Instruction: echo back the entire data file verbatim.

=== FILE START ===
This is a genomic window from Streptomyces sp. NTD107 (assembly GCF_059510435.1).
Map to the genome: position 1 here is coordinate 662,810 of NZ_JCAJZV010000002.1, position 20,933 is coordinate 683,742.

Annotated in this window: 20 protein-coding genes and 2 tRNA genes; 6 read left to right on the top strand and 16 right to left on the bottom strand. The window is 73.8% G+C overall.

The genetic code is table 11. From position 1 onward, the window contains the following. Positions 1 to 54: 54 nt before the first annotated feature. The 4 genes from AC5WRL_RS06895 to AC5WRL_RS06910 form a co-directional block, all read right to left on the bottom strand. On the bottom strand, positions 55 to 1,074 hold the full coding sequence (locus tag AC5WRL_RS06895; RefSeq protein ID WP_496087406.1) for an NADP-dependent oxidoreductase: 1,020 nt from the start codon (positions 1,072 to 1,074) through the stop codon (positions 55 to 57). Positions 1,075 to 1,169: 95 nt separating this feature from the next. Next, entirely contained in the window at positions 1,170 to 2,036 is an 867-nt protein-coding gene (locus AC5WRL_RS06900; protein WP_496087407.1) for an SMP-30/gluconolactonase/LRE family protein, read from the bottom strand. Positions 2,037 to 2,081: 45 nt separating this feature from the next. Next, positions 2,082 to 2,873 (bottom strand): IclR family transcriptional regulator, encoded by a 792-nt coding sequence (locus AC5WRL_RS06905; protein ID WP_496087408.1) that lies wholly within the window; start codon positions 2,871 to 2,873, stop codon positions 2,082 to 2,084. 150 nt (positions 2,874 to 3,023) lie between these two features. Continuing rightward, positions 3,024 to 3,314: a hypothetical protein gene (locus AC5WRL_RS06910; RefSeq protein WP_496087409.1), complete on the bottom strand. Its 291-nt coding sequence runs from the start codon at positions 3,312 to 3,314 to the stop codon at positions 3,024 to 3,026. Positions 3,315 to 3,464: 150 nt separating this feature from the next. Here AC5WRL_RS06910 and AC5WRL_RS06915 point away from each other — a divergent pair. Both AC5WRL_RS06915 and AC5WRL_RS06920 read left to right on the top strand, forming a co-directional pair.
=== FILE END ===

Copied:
This is a genomic window from Streptomyces sp. NTD107 (assembly GCF_059510435.1).
Map to the genome: position 1 here is coordinate 662,810 of NZ_JCAJZV010000002.1, position 20,933 is coordinate 683,742.

Annotated in this window: 20 protein-coding genes and 2 tRNA genes; 6 read left to right on the top strand and 16 right to left on the bottom strand. The window is 73.8% G+C overall.

The genetic code is table 11. From position 1 onward, the window contains the following. Positions 1 to 54: 54 nt before the first annotated feature. The 4 genes from AC5WRL_RS06895 to AC5WRL_RS06910 form a co-directional block, all read right to left on the bottom strand. On the bottom strand, positions 55 to 1,074 hold the full coding sequence (locus tag AC5WRL_RS06895; RefSeq protein ID WP_496087406.1) for an NADP-dependent oxidoreductase: 1,020 nt from the start codon (positions 1,072 to 1,074) through the stop codon (positions 55 to 57). Positions 1,075 to 1,169: 95 nt separating this feature from the next. Next, entirely contained in the window at positions 1,170 to 2,036 is an 867-nt protein-coding gene (locus AC5WRL_RS06900; protein WP_496087407.1) for an SMP-30/gluconolactonase/LRE family protein, read from the bottom strand. Positions 2,037 to 2,081: 45 nt separating this feature from the next. Next, positions 2,082 to 2,873 (bottom strand): IclR family transcriptional regulator, encoded by a 792-nt coding sequence (locus AC5WRL_RS06905; protein ID WP_496087408.1) that lies wholly within the window; start codon positions 2,871 to 2,873, stop codon positions 2,082 to 2,084. 150 nt (positions 2,874 to 3,023) lie between these two features. Continuing rightward, positions 3,024 to 3,314: a hypothetical protein gene (locus AC5WRL_RS06910; RefSeq protein WP_496087409.1), complete on the bottom strand. Its 291-nt coding sequence runs from the start codon at positions 3,312 to 3,314 to the stop codon at positions 3,024 to 3,026. Positions 3,315 to 3,464: 150 nt separating this feature from the next. Here AC5WRL_RS06910 and AC5WRL_RS06915 point away from each other — a divergent pair. Both AC5WRL_RS06915 and AC5WRL_RS06920 read left to right on the top strand, forming a co-directional pair.